Thanksgiving for Forty Six

My cousin and I offered to organize, host and cook the turkeys for our families Thanksgiving dinner. You know, just a nice cozy dinner for 46.

There was a bit of an incident with a dead mouse in the guts of the oven cause an epic stink but it was basically fine.

Once the house had throughly aired no one even gagged when they walked in and that forty pounds of turkey tasted great despite the fact that the oven was unplugged, moved, disassembled attempted to be de-moused, reassembled and plugged back in all while the turkey was cooking.

But really what’s a Thanksgiving dinner without a good story.

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Family Games

The players have changed through the years. The games have changed through the years. But the ever present theme at family gatherings is that there is a game played by the wildest, most raucous players possible…

…and their laughter washes over the house in a crazy tidal wave to another game.

The game played by the quiet serious crowd.

From Pictionary to Secret Hitler and Scrabble to Sheepshead the games change, the players change but the family gatherings stay the same.

One Red Notebook

Where do you keep your life?

Not the living, breathing, soul part (I’m not feeling that philosophical today) but the organizational part.

I know more and more people who keep it all on their phone. Personally I find this horrifying for a many reasons like…

  1. What if it spontaneously malfunctions?
  2. What if I break it?
  3. What if I lose it?
  4. What if I drop it on a gravel path and the screen shatters? (True story)
  5. What if I run it over with an F250? (True story)
  6. What if I jump in a lake to save my kid with it in my pocket? (True story)
  7. What if I forget it?

 

Instead I currently keep my life in a red notebook.

It has…

  1. Notes about what to talk about at an author program.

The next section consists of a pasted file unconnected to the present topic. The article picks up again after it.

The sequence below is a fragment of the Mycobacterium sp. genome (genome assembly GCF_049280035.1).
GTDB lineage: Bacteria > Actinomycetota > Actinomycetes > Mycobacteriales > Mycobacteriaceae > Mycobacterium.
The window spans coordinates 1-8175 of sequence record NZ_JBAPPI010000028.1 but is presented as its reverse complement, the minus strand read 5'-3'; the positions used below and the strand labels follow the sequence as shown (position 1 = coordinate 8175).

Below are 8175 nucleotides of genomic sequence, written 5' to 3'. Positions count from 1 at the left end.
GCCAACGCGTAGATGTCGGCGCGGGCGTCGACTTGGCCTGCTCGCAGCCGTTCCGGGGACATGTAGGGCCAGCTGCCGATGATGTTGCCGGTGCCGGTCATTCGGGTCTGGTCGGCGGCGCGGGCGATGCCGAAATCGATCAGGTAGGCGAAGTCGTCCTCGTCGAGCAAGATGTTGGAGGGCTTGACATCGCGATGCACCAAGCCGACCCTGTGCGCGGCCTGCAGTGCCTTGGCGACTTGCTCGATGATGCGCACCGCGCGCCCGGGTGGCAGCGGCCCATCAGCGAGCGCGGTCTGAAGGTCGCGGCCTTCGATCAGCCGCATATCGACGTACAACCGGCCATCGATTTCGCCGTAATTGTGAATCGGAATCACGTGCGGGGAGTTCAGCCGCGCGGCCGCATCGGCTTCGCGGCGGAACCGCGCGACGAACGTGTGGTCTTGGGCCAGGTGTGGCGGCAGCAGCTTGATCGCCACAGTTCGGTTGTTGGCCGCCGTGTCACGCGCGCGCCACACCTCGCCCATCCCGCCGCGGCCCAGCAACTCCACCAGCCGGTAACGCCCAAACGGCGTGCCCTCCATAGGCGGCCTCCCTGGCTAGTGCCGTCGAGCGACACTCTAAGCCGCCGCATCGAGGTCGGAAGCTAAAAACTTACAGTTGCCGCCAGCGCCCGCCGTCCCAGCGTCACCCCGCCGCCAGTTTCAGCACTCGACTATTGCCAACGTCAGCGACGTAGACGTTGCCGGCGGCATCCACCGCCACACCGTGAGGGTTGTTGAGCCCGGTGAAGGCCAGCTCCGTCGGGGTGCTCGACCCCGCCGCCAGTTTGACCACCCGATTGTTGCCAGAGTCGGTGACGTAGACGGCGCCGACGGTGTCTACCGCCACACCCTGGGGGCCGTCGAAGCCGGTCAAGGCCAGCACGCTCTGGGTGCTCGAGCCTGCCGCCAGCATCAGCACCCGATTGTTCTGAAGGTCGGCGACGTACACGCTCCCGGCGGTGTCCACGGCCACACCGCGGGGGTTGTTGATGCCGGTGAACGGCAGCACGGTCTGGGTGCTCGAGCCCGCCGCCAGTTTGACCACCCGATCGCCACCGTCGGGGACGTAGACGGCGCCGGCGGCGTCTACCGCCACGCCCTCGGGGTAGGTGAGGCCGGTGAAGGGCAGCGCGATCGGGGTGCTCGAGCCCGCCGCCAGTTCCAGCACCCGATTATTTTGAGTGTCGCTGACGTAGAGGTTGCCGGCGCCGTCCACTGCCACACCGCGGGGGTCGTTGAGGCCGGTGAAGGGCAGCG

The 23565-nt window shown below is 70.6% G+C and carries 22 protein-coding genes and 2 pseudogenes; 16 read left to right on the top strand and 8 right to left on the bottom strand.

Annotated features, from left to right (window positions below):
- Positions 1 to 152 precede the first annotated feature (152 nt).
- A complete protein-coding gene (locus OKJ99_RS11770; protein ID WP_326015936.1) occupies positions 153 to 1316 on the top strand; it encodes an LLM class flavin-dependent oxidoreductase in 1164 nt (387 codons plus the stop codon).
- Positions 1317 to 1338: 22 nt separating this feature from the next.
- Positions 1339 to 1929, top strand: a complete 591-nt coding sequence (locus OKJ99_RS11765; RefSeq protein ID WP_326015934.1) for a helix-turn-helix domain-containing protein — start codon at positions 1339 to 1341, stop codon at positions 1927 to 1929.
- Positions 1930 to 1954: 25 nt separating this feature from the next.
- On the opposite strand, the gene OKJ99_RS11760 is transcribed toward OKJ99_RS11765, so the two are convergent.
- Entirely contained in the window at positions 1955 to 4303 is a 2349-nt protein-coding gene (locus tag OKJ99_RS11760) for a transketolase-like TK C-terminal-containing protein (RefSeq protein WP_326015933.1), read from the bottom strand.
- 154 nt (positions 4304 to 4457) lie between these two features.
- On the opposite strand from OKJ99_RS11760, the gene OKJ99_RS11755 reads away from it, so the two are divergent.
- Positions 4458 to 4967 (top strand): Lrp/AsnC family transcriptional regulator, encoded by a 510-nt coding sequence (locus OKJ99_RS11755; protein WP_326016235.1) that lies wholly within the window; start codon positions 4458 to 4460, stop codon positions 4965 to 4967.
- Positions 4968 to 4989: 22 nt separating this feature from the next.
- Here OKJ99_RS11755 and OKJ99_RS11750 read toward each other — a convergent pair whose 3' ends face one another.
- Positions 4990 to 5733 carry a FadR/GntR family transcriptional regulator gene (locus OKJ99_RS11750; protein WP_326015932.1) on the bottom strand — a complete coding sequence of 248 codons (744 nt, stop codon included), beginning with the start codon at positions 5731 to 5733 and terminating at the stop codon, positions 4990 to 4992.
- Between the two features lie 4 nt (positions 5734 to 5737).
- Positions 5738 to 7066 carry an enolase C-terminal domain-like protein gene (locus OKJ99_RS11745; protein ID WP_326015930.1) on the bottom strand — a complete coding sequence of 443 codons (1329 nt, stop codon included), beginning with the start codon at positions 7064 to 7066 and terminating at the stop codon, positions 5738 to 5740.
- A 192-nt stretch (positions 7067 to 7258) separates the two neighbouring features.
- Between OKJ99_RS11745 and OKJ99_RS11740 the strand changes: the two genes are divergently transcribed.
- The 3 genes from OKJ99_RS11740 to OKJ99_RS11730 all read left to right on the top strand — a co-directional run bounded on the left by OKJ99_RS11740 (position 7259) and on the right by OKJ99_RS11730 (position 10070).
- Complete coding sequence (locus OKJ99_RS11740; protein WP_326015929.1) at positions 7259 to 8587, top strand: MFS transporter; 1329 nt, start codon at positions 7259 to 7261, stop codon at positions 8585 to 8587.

2. To-do lists for marketing a picture book.
  3. To-do lists for writing a picture book.
  4. To-do lists for managing a capoeira group.
  5. Things to prepare for Thanksgiving.
  6. Three months of who’s spending which weekend with Granny.
  7. Notes from a meeting with publisher and illustrator.
  8. Notes from talking with stores about carrying my book.
  9. Notes from talking with schools about doing capoeira demos.
  10. E-mail addresses.
  11. Blog post ideas.
  12. To-do lists for the poultry
  13. To-do lists for the week.
  14. Things to remember. (That’s a good catch-all page)
  15. Lists of butterfly houses and exhibits in the Midwest.
  16. Lists of favorite winter/snow books.
  17. And notes on how to plan and serve Thanksgiving dinner to 45.

And no, while bullet journaling sounds great in theory, that’s not a thing I do.

I am not unaware that while this is a system, it is possible it’s not the best system. It also occurs to me that a red notebook is just as prone to flood, fire and forgetting as a phone. But, for all I write on the computer and share documents over google drive and set things up in shared calendars, there is a perceived permanence to writing things down in my own messy, illegible, misspelled handwriting that I’m reluctant to give up. It’s as though in my mind a to-do list isn’t a to-do list if it’s not written at two different angles with big bold scribbles when something is crossed off.